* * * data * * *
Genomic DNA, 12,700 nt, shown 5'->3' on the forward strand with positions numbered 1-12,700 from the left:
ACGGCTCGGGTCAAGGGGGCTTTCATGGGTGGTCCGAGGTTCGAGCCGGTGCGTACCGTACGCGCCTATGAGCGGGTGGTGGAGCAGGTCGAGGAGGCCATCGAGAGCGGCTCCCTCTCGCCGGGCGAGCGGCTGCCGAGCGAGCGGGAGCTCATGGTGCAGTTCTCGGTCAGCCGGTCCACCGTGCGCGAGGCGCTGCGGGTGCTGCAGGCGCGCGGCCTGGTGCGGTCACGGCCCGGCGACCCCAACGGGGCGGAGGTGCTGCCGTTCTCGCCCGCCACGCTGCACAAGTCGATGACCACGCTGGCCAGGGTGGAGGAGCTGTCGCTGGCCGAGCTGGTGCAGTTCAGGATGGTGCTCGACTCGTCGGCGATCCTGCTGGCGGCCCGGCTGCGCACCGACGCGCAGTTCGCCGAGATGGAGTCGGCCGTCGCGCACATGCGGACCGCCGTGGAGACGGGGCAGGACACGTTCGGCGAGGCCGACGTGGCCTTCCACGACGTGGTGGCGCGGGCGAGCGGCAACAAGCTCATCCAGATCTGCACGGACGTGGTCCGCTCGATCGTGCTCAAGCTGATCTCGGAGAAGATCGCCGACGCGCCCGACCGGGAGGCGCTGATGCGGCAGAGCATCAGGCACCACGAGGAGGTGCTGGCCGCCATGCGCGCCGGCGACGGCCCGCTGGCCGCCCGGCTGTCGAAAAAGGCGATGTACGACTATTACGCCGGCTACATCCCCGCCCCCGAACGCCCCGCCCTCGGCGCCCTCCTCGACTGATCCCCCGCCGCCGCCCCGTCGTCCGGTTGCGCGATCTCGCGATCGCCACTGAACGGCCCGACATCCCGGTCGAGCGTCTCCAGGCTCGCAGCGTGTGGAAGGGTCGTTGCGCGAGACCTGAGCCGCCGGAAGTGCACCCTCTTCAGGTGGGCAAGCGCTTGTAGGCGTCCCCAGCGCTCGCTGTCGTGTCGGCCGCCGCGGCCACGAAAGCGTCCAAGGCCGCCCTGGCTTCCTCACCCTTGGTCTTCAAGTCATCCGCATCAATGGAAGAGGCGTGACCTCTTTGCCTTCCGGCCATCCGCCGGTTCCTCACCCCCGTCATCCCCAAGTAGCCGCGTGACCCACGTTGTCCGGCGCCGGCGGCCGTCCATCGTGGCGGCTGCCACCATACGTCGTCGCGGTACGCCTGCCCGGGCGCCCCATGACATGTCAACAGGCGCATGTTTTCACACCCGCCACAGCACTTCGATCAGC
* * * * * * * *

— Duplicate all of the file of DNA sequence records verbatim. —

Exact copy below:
Genomic DNA, 12,700 nt, shown 5'->3' on the forward strand with positions numbered 1-12,700 from the left:
ACGGCTCGGGTCAAGGGGGCTTTCATGGGTGGTCCGAGGTTCGAGCCGGTGCGTACCGTACGCGCCTATGAGCGGGTGGTGGAGCAGGTCGAGGAGGCCATCGAGAGCGGCTCCCTCTCGCCGGGCGAGCGGCTGCCGAGCGAGCGGGAGCTCATGGTGCAGTTCTCGGTCAGCCGGTCCACCGTGCGCGAGGCGCTGCGGGTGCTGCAGGCGCGCGGCCTGGTGCGGTCACGGCCCGGCGACCCCAACGGGGCGGAGGTGCTGCCGTTCTCGCCCGCCACGCTGCACAAGTCGATGACCACGCTGGCCAGGGTGGAGGAGCTGTCGCTGGCCGAGCTGGTGCAGTTCAGGATGGTGCTCGACTCGTCGGCGATCCTGCTGGCGGCCCGGCTGCGCACCGACGCGCAGTTCGCCGAGATGGAGTCGGCCGTCGCGCACATGCGGACCGCCGTGGAGACGGGGCAGGACACGTTCGGCGAGGCCGACGTGGCCTTCCACGACGTGGTGGCGCGGGCGAGCGGCAACAAGCTCATCCAGATCTGCACGGACGTGGTCCGCTCGATCGTGCTCAAGCTGATCTCGGAGAAGATCGCCGACGCGCCCGACCGGGAGGCGCTGATGCGGCAGAGCATCAGGCACCACGAGGAGGTGCTGGCCGCCATGCGCGCCGGCGACGGCCCGCTGGCCGCCCGGCTGTCGAAAAAGGCGATGTACGACTATTACGCCGGCTACATCCCCGCCCCCGAACGCCCCGCCCTCGGCGCCCTCCTCGACTGATCCCCCGCCGCCGCCCCGTCGTCCGGTTGCGCGATCTCGCGATCGCCACTGAACGGCCCGACATCCCGGTCGAGCGTCTCCAGGCTCGCAGCGTGTGGAAGGGTCGTTGCGCGAGACCTGAGCCGCCGGAAGTGCACCCTCTTCAGGTGGGCAAGCGCTTGTAGGCGTCCCCAGCGCTCGCTGTCGTGTCGGCCGCCGCGGCCACGAAAGCGTCCAAGGCCGCCCTGGCTTCCTCACCCTTGGTCTTCAAGTCATCCGCATCAATGGAAGAGGCGTGACCTCTTTGCCTTCCGGCCATCCGCCGGTTCCTCACCCCCGTCATCCCCAAGTAGCCGCGTGACCCACGTTGTCCGGCGCCGGCGGCCGTCCATCGTGGCGGCTGCCACCATACGTCGTCGCGGTACGCCTGCCCGGGCGCCCCATGACATGTCAACAGGCGCATGTTTTCACACCCGCCACAGCACTTCGATCAGC